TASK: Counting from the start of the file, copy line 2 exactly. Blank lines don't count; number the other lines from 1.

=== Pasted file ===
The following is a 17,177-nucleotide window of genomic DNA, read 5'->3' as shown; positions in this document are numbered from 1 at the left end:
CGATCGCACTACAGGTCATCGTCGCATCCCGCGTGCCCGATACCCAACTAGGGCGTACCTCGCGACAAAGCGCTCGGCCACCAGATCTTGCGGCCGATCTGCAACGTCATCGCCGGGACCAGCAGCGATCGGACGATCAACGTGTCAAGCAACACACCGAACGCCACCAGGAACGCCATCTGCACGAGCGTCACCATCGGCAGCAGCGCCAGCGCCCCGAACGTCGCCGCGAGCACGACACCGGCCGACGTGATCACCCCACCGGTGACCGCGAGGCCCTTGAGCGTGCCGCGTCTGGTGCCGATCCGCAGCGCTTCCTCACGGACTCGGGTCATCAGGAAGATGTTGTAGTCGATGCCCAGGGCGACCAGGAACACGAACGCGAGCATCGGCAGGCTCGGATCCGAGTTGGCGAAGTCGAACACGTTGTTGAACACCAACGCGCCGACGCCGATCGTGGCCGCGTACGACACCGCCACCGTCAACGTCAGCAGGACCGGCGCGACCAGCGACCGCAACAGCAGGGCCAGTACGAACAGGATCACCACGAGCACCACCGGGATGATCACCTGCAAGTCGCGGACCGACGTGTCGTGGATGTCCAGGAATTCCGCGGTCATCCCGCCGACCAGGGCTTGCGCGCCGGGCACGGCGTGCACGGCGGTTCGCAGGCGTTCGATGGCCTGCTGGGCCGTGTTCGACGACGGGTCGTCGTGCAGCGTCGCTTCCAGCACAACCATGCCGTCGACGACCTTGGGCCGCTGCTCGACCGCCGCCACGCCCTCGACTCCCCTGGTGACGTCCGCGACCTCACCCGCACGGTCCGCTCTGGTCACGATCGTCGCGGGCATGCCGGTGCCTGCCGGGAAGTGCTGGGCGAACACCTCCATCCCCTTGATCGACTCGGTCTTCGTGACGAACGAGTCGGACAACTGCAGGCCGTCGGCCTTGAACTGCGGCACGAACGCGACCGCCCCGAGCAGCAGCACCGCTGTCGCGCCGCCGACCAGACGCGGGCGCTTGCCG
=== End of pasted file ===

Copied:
CGATCGCACTACAGGTCATCGTCGCATCCCGCGTGCCCGATACCCAACTAGGGCGTACCTCGCGACAAAGCGCTCGGCCACCAGATCTTGCGGCCGATCTGCAACGTCATCGCCGGGACCAGCAGCGATCGGACGATCAACGTGTCAAGCAACACACCGAACGCCACCAGGAACGCCATCTGCACGAGCGTCACCATCGGCAGCAGCGCCAGCGCCCCGAACGTCGCCGCGAGCACGACACCGGCCGACGTGATCACCCCACCGGTGACCGCGAGGCCCTTGAGCGTGCCGCGTCTGGTGCCGATCCGCAGCGCTTCCTCACGGACTCGGGTCATCAGGAAGATGTTGTAGTCGATGCCCAGGGCGACCAGGAACACGAACGCGAGCATCGGCAGGCTCGGATCCGAGTTGGCGAAGTCGAACACGTTGTTGAACACCAACGCGCCGACGCCGATCGTGGCCGCGTACGACACCGCCACCGTCAACGTCAGCAGGACCGGCGCGACCAGCGACCGCAACAGCAGGGCCAGTACGAACAGGATCACCACGAGCACCACCGGGATGATCACCTGCAAGTCGCGGACCGACGTGTCGTGGATGTCCAGGAATTCCGCGGTCATCCCGCCGACCAGGGCTTGCGCGCCGGGCACGGCGTGCACGGCGGTTCGCAGGCGTTCGATGGCCTGCTGGGCCGTGTTCGACGACGGGTCGTCGTGCAGCGTCGCTTCCAGCACAACCATGCCGTCGACGACCTTGGGCCGCTGCTCGACCGCCGCCACGCCCTCGACTCCCCTGGTGACGTCCGCGACCTCACCCGCACGGTCCGCTCTGGTCACGATCGTCGCGGGCATGCCGGTGCCTGCCGGGAAGTGCTGGGCGAACACCTCCATCCCCTTGATCGACTCGGTCTTCGTGACGAACGAGTCGGACAACTGCAGGCCGTCGGCCTTGAACTGCGGCACGAACGCGACCGCCCCGAGCAGCAGCACCGCTGTCGCGCCGCCGACCAGACGCGGGCGCTTGCCG